50% safety margin may go
According to the Critical Chain Project Management method, 50% of the built-in safety margin in projects could go. It is a waste of time and by cutting back, projects could be completed in 3/4 of the normal time. That is a time saving of 25%. To achieve this, Critical Chain Project Management uses the Buffer Management technique.
We estimate way too much
I’ve discussed the causes of this waste of time in the blog 4 time wasters in project planning. It concerns the student syndrome and Parkinson’s law. This will ensure employees estimate a (too) large safety margin for their activities and waste this completely too.
As a rule, it turns out that we estimate twice as much time to complete an activity than we actually need. That’s because we always want to play safe.
That is psychologically and culturally deeply rooted because:
- We perceive late delivery as a loss of face
- We are not rewarded if we deliver earlier
Give up individual safety margins
Critical Chain Project Management states that all employees have to give up their individual safety margins. This also holds the greatest resistance. People want to perform well and with its own safety margin, it is quite possible. But you need to let go of this. Employees should no longer think of the individual interest, but of the collective interest.
All individual safety margins are bundled into one big safety margin at the end of the project. Critical Critical Chain Project Management calls this a buffer.
A major change in the way of thinking is that people have to accept uncertainty. There must be a culture of it’s ‘OK‘ if you do not achieve what you have planned. That’s okay. It is even likely that it will take you longer, but this is not a problem because the project has a single large buffer for delays.
Creating a realistic buffer
By bundling all individual safety margins at the end of the project, you can immediately see how disproportionately large the safety margins are relative to the activities to be carried out. The safety margins or the buffer should now be brought into proportion.
Critical Chain Project Management says there is a good chance that an activity will take 50% longer than estimated. This is normal. By bringing the buffer back according to this rule, the total duration of the project can be reduced to 3/4. In other words, a time saving of 25%.
One of the core tasks of the project manager is managing the buffer. The buffer is used up during the project and the project manager must monitor that the buffer is not used up too fast. Otherwise the project won’t reach it’s deadline. With a disproportionate use of the buffer, the project manager should make adjustments.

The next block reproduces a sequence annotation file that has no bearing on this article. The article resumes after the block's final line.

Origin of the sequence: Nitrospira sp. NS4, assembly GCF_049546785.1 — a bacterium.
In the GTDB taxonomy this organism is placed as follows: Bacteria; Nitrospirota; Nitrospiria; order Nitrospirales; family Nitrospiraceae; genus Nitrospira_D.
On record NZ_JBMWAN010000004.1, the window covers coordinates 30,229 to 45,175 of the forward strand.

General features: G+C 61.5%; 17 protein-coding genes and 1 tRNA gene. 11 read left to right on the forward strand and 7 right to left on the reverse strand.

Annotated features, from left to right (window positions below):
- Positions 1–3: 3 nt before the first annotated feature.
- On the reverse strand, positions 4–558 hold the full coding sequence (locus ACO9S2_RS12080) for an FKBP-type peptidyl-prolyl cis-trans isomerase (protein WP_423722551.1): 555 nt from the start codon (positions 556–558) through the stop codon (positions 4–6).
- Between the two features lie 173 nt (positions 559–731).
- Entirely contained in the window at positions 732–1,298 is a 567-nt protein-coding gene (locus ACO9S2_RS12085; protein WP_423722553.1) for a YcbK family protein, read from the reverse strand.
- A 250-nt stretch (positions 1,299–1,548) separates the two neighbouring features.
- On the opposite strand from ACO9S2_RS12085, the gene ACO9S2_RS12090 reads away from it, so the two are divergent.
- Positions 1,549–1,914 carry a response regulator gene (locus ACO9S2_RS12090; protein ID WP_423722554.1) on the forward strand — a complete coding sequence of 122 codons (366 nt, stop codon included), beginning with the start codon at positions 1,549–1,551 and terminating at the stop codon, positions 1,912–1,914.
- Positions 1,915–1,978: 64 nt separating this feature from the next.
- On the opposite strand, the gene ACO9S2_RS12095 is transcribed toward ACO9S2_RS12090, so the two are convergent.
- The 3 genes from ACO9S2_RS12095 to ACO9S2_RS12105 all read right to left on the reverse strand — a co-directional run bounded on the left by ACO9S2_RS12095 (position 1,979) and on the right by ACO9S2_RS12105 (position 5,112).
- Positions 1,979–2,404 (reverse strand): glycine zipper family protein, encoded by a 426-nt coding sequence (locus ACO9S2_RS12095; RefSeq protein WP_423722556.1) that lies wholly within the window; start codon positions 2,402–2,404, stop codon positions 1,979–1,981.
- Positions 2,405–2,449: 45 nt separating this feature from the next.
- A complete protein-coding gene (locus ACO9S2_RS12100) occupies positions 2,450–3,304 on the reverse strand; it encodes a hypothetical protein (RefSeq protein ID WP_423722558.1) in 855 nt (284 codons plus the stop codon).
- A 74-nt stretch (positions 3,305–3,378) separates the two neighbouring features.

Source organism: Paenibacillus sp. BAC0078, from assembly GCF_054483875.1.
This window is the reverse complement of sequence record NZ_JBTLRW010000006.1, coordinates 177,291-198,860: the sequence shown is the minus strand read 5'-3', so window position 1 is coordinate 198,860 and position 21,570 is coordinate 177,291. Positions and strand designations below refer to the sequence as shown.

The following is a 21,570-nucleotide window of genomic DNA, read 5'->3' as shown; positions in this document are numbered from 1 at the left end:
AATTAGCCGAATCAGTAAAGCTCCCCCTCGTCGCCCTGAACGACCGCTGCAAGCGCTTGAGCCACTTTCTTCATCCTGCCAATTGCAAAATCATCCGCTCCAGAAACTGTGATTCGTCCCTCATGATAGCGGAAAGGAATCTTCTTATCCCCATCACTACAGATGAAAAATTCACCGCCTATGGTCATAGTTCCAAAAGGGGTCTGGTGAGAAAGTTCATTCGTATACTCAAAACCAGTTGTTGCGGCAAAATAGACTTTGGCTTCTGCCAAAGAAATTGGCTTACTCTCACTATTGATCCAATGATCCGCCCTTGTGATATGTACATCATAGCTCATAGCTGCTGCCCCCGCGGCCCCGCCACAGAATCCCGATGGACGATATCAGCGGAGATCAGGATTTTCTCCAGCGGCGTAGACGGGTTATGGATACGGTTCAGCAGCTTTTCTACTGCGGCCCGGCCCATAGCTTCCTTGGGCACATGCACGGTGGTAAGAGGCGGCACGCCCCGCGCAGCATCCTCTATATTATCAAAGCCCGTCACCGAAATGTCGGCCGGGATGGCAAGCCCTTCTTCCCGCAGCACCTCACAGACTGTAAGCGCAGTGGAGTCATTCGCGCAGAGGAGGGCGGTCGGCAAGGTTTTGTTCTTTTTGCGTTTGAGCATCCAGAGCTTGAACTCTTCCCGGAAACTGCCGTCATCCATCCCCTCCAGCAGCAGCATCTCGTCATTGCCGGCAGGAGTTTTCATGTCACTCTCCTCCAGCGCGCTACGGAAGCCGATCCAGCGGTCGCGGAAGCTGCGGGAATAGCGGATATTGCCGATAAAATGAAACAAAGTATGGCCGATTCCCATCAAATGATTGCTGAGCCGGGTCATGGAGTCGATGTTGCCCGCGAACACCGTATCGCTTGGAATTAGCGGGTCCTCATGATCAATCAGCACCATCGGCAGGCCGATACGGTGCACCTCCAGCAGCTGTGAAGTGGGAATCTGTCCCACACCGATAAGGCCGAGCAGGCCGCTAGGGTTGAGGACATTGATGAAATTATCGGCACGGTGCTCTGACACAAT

How would you be able to do this in practice?
Note: The following is a shameless promotion of our product (but it can of course also be done in any other system).
I created a ‘Baseline‘ version of the project planning in Timewax. All activities are sequential, with the exception of the buffer. This has a fixed start and end date.
I have created a new version below that shows the status of the project planning at the end of week 6. I updated this project planning on the basis of the time actually needed to complete the activities ‘Definition‘ and ‘Design‘.
More time was required (50%) for both activities. You will now see that the total chain takes up 1/3 of the buffer. That’s not a problem, because 1/3 of the buffer was also allocated from the first 2 activities.
To see how the activities relate to the ‘Baseline‘ you can always compare 2 versions as shown below. You can also check that each activity does not take more than 50% compared to the baseline.
You would also use the same approach of buffer management in budgeted and actual hours. Then you can also monitor the finances of your project and make adjustments. This might be an idea for a separate blog.
You could ask yourself why Critical Chain Project Management isn’t a global success and why it is not the standard for planning of projects. My take on it:
- It is a totalitarian approach. You should apply it with your entire organization, otherwise it will not work
- It often rocks the boat of established project management methods
- It doesn’t work well in environments where lots of multi tasking takes place. It requires ‘dedicated’ resources
- The method has achieved lots of success in industrial companies, but still relatively little with service providers
Nevertheless, this method provides a clear view of how much time we waste. I also find the central guarding of a single buffer with all safety margins a very valuable approach. Far better than leaving this up to the individual employees. Nothing to the detriment of their abilities, but the collective project interest is simply better managed. Mark is Sales & Marketing Manager at Timewax. He has a background as a project and resource manager with PricewaterhouseCoopers Management Consultants with expertise in the field of Professional Service Automation (PSA)
Mark de Jong
Mark is Sales & Marketing Manager at Timewax. He has a background as a project and resource manager with PricewaterhouseCoopers Management Consultants with expertise in the field of Professional Service Automation (PSA)